Few things in life are immortal, but in the cartoon world, the strip that approaches immortality more than any other is The Family Circus. Drawn by its creator Bil Keane, The Family Circus describes the life most people in America (not to mention people in many other parts of the world) have experienced. It is warm-hearted, yet spot on in bringing to life the foibles that all families share. It evokes memories of yesterday, yet remains as current today as ever.
Bil Keane died on November 8, 2011, sending shock waves throughout the world. Fellow cartoonists mourned; fans worried that the strip would end. Everyone wished they had one more day to spend with the kind and witty Bil Keane.
On November 8, 2013, just two years after his death, a statue will be dedicated to him in his adopted town of Scottsdale, Arizona – the site of, and inspiration for, the cartoon that has been in syndication for over fifty years. Present will be fans, friends and, of course, his beloved family.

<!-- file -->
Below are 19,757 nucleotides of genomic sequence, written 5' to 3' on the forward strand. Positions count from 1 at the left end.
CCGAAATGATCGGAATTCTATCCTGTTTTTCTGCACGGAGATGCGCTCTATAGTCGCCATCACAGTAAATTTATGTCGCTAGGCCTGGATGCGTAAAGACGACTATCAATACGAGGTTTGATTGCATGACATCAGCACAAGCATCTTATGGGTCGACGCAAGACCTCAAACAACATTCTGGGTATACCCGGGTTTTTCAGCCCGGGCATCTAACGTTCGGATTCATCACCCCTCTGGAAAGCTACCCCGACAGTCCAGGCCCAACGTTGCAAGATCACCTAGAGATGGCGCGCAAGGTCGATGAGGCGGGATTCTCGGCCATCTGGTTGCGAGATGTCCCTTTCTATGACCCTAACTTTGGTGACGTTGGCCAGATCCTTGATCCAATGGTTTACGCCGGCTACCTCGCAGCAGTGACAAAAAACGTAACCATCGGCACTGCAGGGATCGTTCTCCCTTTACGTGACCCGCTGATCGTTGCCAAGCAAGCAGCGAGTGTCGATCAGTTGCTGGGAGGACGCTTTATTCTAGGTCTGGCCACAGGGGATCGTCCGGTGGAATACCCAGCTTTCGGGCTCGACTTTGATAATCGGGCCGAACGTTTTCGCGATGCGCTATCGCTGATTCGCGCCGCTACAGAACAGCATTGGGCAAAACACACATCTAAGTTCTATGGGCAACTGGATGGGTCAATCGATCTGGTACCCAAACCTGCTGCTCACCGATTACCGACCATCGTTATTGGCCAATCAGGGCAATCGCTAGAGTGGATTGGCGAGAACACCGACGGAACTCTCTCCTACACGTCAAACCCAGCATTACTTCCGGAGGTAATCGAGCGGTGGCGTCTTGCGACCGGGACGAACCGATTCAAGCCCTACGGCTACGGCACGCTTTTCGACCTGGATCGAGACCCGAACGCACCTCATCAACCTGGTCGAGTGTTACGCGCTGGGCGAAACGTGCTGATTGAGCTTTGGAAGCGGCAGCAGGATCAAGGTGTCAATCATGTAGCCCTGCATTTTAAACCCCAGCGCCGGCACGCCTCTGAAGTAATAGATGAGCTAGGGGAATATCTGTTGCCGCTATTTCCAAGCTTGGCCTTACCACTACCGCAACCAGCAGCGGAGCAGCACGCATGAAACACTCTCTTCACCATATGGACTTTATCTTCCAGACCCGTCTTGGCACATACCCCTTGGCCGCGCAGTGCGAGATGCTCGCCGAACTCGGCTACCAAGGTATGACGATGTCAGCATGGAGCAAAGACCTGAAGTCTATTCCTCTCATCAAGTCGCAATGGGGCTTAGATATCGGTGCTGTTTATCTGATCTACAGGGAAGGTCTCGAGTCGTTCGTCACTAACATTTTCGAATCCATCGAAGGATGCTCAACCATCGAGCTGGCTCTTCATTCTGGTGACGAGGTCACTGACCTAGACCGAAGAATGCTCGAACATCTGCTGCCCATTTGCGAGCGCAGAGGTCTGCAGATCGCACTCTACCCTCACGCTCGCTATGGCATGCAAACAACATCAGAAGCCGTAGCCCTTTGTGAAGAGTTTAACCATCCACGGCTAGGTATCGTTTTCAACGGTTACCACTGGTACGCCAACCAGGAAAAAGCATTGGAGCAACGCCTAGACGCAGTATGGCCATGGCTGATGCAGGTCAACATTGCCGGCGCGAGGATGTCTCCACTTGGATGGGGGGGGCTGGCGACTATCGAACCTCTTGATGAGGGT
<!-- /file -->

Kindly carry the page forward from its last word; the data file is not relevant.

It is the perfect representation of what Bil Keane stood for.
A veteran of World War II, he continued to give back to the military by visiting the troops on the front lines during the Vietnam War (a family tradition that continues through his son Jeff, who has been on three trips to war zones in Iraq and Afghanistan).
His legacy is that of a kind and funny man who loved his family and country dearly.
His strip, now drawn by Jeff, is the most widely published cartoon in the world. It is about as close to being immortal as a cartoon panel can get. And with the dedication of a statue in his honor, so is Bil Keane.